Six high-speed internet pylons have been denied building permits after hundreds of Salford residents objected – but they could be built anyway.
The 15 meter masts would provide full fiber broadband using radio equipment.
IX Wireless, the company behind the plans, offers ‘ultra-fast gigabit-capable broadband’ at competitive prices using ‘cutting edge’ wireless technology.
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Fiber optic cables run along the masts and small Wi-Fi distributors with a range of 1 km would allow customers to connect to the network from their home.
Salford city officials said the company can build the masts without planning permission, but the antennas at the top will require prior approval.
But on behalf of the company, planning manager Joanne Kay said IX Wireless would connect properties to the mast if the antennas were not allowed.
She said: “We firmly believe that the network will bring significant benefits to the residents of Salford and not only will the service provide greater choice for consumers, but the services will also be competitively priced and offer real value for money.” .
“We believe our network will deliver real value to the people of Salford and deliver savings of over £144 over a typical contract length.”
The company offers ‘guaranteed’ internet speed of 100MB for £21.99 per month, which it says compares favorably with competitors in Salford.
People with bad credit who may be barred from contracts with other Internet service providers can access the IX Wireless network, and about 20 pc of the network is provided free of charge to those in need.
But the planning panel did not buy the pitch from the Blackburn-based company.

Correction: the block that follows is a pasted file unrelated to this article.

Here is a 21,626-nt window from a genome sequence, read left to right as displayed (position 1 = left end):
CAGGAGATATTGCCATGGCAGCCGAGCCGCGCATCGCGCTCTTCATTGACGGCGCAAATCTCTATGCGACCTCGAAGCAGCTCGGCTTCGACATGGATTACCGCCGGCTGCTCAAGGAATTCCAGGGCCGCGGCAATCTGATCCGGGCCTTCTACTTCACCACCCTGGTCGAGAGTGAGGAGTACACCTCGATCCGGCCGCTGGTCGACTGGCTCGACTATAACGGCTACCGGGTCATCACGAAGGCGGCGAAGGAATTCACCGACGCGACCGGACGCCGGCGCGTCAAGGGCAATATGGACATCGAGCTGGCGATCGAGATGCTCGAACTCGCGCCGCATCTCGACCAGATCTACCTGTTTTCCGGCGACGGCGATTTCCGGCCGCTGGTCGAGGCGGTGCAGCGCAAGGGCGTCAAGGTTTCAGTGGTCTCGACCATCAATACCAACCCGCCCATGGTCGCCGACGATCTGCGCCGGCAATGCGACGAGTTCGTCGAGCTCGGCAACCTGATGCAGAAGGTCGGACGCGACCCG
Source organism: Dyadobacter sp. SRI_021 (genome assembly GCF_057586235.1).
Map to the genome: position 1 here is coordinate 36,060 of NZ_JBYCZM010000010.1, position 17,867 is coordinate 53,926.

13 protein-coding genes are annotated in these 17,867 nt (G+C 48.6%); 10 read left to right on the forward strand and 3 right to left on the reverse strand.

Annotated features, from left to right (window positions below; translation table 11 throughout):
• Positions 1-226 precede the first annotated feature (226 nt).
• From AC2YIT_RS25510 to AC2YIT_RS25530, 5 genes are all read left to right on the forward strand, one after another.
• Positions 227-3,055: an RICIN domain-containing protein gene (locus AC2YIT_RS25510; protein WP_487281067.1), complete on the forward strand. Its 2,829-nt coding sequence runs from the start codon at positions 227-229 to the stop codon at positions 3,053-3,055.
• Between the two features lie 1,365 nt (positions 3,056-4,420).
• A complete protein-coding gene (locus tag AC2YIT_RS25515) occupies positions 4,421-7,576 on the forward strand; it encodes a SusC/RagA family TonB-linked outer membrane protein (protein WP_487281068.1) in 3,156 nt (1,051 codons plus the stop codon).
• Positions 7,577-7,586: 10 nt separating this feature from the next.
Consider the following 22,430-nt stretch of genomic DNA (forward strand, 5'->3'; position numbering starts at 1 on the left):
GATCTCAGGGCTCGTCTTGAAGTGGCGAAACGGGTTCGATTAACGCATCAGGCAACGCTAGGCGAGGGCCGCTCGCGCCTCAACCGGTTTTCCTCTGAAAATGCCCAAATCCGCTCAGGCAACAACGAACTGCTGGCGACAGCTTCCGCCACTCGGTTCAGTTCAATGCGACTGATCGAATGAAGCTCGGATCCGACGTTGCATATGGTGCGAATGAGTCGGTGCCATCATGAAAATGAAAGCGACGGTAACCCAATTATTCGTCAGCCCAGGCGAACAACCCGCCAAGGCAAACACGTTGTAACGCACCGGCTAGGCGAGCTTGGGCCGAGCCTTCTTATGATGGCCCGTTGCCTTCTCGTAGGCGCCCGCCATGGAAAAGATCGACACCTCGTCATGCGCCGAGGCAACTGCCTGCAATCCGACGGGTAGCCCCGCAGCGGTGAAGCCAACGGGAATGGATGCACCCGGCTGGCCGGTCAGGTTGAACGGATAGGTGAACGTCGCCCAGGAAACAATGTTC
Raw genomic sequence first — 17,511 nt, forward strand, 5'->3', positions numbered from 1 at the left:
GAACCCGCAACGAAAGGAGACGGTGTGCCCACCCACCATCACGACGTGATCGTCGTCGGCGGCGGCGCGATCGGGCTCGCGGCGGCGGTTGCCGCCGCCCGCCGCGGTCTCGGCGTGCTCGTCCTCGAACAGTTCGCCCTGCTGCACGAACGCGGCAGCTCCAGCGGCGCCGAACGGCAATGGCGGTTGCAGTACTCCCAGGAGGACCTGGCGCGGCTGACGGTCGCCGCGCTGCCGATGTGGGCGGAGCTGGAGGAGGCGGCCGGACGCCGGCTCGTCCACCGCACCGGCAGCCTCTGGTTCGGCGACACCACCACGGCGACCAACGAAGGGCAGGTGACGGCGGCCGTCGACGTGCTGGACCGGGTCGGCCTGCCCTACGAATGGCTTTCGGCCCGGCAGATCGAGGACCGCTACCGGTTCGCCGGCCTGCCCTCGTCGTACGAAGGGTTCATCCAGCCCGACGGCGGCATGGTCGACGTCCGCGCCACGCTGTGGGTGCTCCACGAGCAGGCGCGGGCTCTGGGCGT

Residents described the metal pylons — four of which were planned in the Eccles and another two in Swinton — as “monstrous structures.”
Some said the masts have caused ‘distress’ at the expense of mental health.
Conservative councilor Robin Garrido accused the company of failing to properly consult with those affected – a complaint many residents repeated.
Eccles councilor Sharmina August disputed claims by the company urging the panel not to be swayed by a “improvement infrastructure story.”
She said: “This is here to fund the competition and line providers. We’re not here to do what’s best for businesses. We’re here to do what’s best for our residents.”
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Salford and Eccles MP Rebecca Long Bailey also objected to the applications in her constituency during the planning panel meeting on Thursday (Dec. 16).
The Labor MP said the company had not provided sufficient evidence in the plans to show it had considered alternative locations for the new masts.
She also shared examples of other local authorities in Greater Manchester who have refused construction permits for similar masts from this company.
She said: “If it’s good enough for councilors in Bolton to object, then frankly it could be done in Salford today. And I hope you do too.”
The planning committee rejected all six applications from IX Wireless.
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